GA4 Migration E-Commerce


Before relocating, be aware of these important changesThe complete scope of GA is described in Google’s release, along with additional resources at the conclusion; nonetheless, the following is a summary of the key points to keep in mind when migrating:Instead of the previous page-view measurement, GA4 uses a brand-new sort of measurement based on events (which used events as a custom tracking option)

The tags are different than they were previously if you are using Google Tag Manager.To store the data, you will require a new Google Analytics property.The user interface is very different from what you are used to.

Some data does not exist (now) in the same form as it is displayed in Universal Analytics.Do not fret: Your reporting and data are currently secure and won’t be lost. The vast bulk of the data you currently get from UA will be accessible in GA4.

Migration stages

It takes far more work to migrate to GA4 than to “replace the old code to the new code.” Due to the fact that different types of data are being acquired in different ways, we advise tackling a GA4 conversion in phases.

This comprises, but is not restricted to:

  • Pageview monitoring
  • Tracking events, eCommerce, and cross-platform integration
  • eCommerce Tracking
  • Inter-platform Integration

In terms of a staged strategy, we advise:

Phase 1: Create a GA4 property that tracks pageviews and “standard” events as part of the first phase.

Phase 2: Implement KPI-related activities (e.g. form fills)

Phase 3: Implement e-commerce events.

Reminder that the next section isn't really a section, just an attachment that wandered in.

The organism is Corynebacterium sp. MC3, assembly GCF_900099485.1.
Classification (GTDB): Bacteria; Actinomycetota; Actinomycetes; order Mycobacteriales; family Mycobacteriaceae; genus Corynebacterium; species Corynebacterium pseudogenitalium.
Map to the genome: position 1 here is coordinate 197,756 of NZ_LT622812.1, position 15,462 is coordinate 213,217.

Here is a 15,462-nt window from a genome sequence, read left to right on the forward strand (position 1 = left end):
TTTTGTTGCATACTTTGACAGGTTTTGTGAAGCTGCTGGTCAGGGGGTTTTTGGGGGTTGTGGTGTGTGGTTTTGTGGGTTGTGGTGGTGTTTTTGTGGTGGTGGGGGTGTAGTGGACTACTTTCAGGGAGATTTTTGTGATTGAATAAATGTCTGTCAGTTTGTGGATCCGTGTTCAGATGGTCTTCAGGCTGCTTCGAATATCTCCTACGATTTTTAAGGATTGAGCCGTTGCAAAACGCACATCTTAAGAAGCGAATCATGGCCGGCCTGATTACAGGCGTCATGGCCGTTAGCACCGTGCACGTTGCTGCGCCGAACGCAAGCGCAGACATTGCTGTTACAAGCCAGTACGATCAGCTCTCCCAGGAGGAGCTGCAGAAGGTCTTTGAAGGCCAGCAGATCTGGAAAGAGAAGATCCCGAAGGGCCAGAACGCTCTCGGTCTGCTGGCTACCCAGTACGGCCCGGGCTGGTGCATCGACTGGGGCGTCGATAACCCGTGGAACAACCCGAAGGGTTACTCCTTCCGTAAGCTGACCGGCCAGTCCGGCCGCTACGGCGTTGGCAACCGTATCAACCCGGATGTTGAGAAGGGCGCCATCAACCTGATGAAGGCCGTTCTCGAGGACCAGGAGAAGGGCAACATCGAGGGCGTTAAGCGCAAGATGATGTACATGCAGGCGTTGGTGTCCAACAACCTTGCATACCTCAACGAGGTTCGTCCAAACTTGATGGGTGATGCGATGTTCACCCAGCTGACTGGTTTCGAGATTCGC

Phase 4: Introduce further customised tracking (e.g. non-KPI events, custom dimensions, integrations)

Phase 5: Complete implementation audit and modifications as needed when data has been gathered.

After implementation is finished, GA4 will be operating alongside UA and will be available for you to report from if you choose.

Before transferring any reporting (including but not limited to custom reporting, dashboarding) from UA to GA4, we would advise collecting data from GA4 for at least a year.

An outline of the steps necessary to accomplish each phase is provided below.

Choose every applicable “standard” event tracking option for your website.

  • Page Views
  • Scrolls
  • Outbound clicks
  • File Downloads

Create a new “GA4 Configuration” tag that will appear on all pages if you’re using Google Tag Manager.

Add the GA4 gtag to all of your website’s pages if you’re hard coding.

You will start receiving some core data into your new GA4 property after this is configured.

GA4's event tracking

Events will need to be re-scoped in accordance with your measurement strategy because they have changed from the previous “category, action, label” setup.

Note: Look into how plugins (such WordPress, Shopify, etc.) can be integrated with GA4 if you use them for any of your GA tracking. There might be a way to run GA4 alongside UA, although some plugins might have limitations. I would advise speaking with your plugin vendor about GA4 migration or trying Google Tag Manager’s GA4 integration.

Regular tracking in GA4 (including pageviews)